Julius & Nicole from THE SHADES

THE SHADES
8/19/04 Renaissance Plaza 12:00-2:00pm
White Plains, N.Y.

Concert review by Roger-Z (8/21/04)

Sometimes things just work out. Take Thursday. On this muggy and slightly overcast day, I opt to leave the car at home and walk all my errands. Turning the corner onto Main Street in White Plains, I hear the sound of a kick drum. Call it the sound of serendipity. Where Main Street hits Mamaroneck Avenue, a huge Heinekin banner unfurls and a bunch of people mill about. I cross my fingers. At the beginning of the summer, I swore I would remember to see THE SHADES on August 19 at the White Plains noontime Heinekin concert series at Renaissance Center. Could this be the day? Two seconds later, a city official introduces THE SHADES. Thank God I left Kam Sen Foods without ordering sushi!

What perfect weather for an outdoor show -- mid 70s and overcast. I grab a seat and reminisce about the first time I experienced THE SHADES. In the mid '90s, they played at Mexicali Blues Cafe in Teaneck, NJ -- a club literally across the street from my apartment. At that time, they called themselves "Ruby and Toots and THE SHADES." Their conceptual blues astonished me -- two "divas" fronting a band where each song flowered into a one-act play complete with costume changes and dialogue.

People change, and so do bands. First, Ruby left for medical reasons, and then Toots (aka Nikki Armstrong) departed for a solo career. Sometimes, though, personnel changes make a unit even stronger. Currently, two lead vocalists front the band. Julius Dilligard, Jr., best known for his stint in the RCA recording group, The Crown Heights Affair, joined THE SHADES as a backup singer but now impressively co-commands the front line with his soulful renditions of classic R&B hits. Nicole Hart passionately provides the female perspective. Her credits include singing backup for Billy Joel and appearing on-camera in his "All About Soul" video from the River of Dreams CD. Together, these two seasoned professionals meld their diverse backgrounds to create a breathtaking show.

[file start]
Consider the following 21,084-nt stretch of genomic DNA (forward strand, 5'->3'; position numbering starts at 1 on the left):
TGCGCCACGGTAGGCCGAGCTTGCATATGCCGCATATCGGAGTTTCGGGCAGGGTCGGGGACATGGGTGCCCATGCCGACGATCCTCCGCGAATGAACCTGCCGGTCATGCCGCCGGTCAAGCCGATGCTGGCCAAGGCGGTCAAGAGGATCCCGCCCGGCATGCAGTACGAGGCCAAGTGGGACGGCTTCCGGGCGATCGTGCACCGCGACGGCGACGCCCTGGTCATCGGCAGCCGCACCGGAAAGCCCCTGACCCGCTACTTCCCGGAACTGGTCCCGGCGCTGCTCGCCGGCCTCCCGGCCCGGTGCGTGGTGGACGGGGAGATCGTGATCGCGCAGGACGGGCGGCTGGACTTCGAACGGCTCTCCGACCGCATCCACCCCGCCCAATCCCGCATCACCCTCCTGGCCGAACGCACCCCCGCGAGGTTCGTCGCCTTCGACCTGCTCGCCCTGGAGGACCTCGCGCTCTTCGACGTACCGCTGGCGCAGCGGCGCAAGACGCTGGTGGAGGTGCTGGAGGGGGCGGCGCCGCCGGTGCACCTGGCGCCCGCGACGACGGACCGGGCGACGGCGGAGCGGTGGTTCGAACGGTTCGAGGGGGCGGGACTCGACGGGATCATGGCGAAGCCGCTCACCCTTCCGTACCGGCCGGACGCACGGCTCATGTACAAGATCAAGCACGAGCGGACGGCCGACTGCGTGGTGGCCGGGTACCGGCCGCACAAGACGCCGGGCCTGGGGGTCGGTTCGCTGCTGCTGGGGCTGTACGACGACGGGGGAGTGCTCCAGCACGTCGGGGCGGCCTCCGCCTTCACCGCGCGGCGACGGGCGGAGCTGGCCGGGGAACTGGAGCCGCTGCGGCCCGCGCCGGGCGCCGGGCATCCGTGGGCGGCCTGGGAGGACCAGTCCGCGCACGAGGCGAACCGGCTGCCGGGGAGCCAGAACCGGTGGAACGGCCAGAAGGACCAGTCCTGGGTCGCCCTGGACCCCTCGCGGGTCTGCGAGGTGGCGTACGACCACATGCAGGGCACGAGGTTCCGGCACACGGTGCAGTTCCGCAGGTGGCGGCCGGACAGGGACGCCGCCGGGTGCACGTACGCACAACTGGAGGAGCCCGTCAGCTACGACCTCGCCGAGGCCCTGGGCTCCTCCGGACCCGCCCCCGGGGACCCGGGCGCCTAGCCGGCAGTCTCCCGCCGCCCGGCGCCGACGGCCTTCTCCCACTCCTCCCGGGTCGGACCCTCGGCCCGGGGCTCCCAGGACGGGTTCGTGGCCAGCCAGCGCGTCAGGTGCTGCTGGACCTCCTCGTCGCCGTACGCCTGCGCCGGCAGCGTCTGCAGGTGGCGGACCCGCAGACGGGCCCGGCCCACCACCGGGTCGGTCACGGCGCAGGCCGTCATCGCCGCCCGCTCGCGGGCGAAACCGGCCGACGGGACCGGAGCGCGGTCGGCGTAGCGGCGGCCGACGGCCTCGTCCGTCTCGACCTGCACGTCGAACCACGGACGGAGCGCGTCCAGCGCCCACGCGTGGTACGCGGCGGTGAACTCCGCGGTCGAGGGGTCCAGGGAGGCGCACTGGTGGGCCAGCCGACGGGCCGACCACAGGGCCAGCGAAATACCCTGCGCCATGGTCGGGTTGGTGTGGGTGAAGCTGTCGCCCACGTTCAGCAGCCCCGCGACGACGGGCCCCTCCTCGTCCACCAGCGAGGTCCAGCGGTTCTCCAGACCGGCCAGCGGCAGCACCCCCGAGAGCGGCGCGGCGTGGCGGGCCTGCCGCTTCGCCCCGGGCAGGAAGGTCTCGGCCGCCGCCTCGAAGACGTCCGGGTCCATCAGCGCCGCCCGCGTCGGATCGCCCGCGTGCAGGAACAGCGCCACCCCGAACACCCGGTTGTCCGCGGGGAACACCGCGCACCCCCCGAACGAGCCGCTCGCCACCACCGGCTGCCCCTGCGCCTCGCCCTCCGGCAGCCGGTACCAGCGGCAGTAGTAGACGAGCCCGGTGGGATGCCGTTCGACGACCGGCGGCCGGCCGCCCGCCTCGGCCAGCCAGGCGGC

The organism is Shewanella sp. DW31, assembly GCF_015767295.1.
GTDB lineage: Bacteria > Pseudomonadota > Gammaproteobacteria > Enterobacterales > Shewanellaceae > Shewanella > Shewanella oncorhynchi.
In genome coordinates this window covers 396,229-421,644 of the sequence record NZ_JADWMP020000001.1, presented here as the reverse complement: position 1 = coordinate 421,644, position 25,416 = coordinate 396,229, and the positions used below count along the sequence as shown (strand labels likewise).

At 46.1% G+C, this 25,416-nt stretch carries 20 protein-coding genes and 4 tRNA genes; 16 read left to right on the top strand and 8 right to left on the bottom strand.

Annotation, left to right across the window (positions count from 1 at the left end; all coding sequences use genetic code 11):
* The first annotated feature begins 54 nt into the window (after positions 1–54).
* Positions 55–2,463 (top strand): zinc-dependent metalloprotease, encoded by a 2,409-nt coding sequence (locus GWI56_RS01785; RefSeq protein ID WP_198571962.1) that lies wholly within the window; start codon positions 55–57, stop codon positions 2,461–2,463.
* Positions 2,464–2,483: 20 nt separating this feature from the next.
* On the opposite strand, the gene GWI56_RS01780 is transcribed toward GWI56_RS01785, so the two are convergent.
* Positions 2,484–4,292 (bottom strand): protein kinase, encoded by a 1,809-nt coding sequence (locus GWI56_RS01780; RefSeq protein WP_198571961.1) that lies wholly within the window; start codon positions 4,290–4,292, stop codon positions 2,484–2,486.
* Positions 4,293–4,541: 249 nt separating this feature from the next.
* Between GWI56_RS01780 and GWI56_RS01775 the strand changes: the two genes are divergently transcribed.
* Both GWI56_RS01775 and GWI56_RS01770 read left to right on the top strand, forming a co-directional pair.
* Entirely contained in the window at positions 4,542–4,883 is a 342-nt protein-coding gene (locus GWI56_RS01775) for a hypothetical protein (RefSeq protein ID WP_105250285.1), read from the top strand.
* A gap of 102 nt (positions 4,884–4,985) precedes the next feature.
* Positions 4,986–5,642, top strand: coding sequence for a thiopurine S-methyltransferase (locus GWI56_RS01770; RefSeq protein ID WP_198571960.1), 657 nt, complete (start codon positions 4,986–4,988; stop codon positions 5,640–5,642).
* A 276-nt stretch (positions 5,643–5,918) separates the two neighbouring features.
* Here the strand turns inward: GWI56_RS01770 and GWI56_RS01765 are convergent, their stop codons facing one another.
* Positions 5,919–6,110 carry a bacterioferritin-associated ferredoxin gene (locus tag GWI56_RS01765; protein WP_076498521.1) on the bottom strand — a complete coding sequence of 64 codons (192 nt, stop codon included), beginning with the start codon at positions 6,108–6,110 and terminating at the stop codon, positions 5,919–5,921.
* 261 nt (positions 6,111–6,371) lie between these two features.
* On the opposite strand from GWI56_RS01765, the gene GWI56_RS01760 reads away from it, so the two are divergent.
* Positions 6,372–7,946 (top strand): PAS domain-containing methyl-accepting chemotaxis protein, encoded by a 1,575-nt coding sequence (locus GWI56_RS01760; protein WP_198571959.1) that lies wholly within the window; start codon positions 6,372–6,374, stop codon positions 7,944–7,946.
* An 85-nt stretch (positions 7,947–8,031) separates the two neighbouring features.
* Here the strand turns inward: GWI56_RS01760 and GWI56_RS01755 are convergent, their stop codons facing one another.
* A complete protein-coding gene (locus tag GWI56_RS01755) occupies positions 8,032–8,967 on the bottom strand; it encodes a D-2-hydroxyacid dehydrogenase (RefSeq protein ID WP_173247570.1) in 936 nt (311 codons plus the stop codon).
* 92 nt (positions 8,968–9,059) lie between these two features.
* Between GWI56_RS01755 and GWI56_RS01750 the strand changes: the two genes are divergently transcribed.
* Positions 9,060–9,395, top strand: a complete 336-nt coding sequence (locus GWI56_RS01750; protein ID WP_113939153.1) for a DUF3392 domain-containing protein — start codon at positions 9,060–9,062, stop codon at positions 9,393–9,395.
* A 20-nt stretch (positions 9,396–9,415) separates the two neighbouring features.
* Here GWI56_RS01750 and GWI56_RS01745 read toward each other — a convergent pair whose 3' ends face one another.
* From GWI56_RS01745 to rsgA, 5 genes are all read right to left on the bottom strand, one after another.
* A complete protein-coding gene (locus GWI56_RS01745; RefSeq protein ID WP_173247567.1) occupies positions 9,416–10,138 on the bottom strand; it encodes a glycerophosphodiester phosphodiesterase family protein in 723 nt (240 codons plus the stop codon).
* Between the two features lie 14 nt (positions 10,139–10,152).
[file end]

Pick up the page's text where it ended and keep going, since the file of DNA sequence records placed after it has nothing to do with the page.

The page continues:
Back to the present. The band steps on stage and immediately launches into the instrumental "Hot 'Lanta" by The Allman Brothers. Guitarist Tony Pagano and saxophonist Mikey Carbone immediately distinguish themselves with well-thought-out, dynamic solos. Out steps Dilligard to deliver an impassioned version of "Every Night of the Week." He plays the audience like a cat pawing a ball. With sweat pouring from his brow, he won't stop singing until he has looked directly into the eyes of every audience member.

But nothing could prepare me for what comes next. Nicole Hart runs on stage tastefully dressed in a black miniskirt, high heels and a white Danskin top. Wow! She possesses legs that seem to go on forever, a bust that would do Victoria Secret proud, and long blonde hair. I find myself averting my eyes for fear she can read my impure thoughts. Singing "Hurt So Bad," Ms. Hart unleashes a torrent of emotion. I would never want to get that woman mad at me. On the other hand, I can only imagine that energy channelled in a positive direction.

You get the picture. Two passionate, skilled singers fronting a band of seasoned professionals. It only gets better. Mr. Dilligard sings "Footprints," the current single from their 2004 album, "The Darker Side of Fun." This infectious dance song, written by band leader and keyboardist Lance Ong, gets the crowd up and moving. Ms. Hart lifts the crowd even higher with the Aretha classic, "Chain Of Fools." The set climaxes with a shockingly soulful arrangement of "Take It To The Limit" by the Eagles. This tune, also on their latest CD, morphs into a classic Teddy Pendergrass turn. The sax and guitar solos push the audience to an even higher level. Next up, James Brown's "Cold Sweat" continues the dance groove and features the hottest solo of the day. Slinging his keyboard over his shoulders like a guitar, Lance attacks it just like a guitar. His stinging vibrato drives the crowd into a frenzy. The set ends with the B.B. King favorite "Let The Good Times Roll." Propelled by the tight rhythm section of Tommy Sochor on drums and Vonnie Hudson on bass, the crowd joins in a giant sing along.

If you ever crave a night out dancing to classic R&B and a DJ just won't cut it, give THE SHADES a try. You might just end up as exhausted and satisfied as the band after the show.

2004 Roger-Z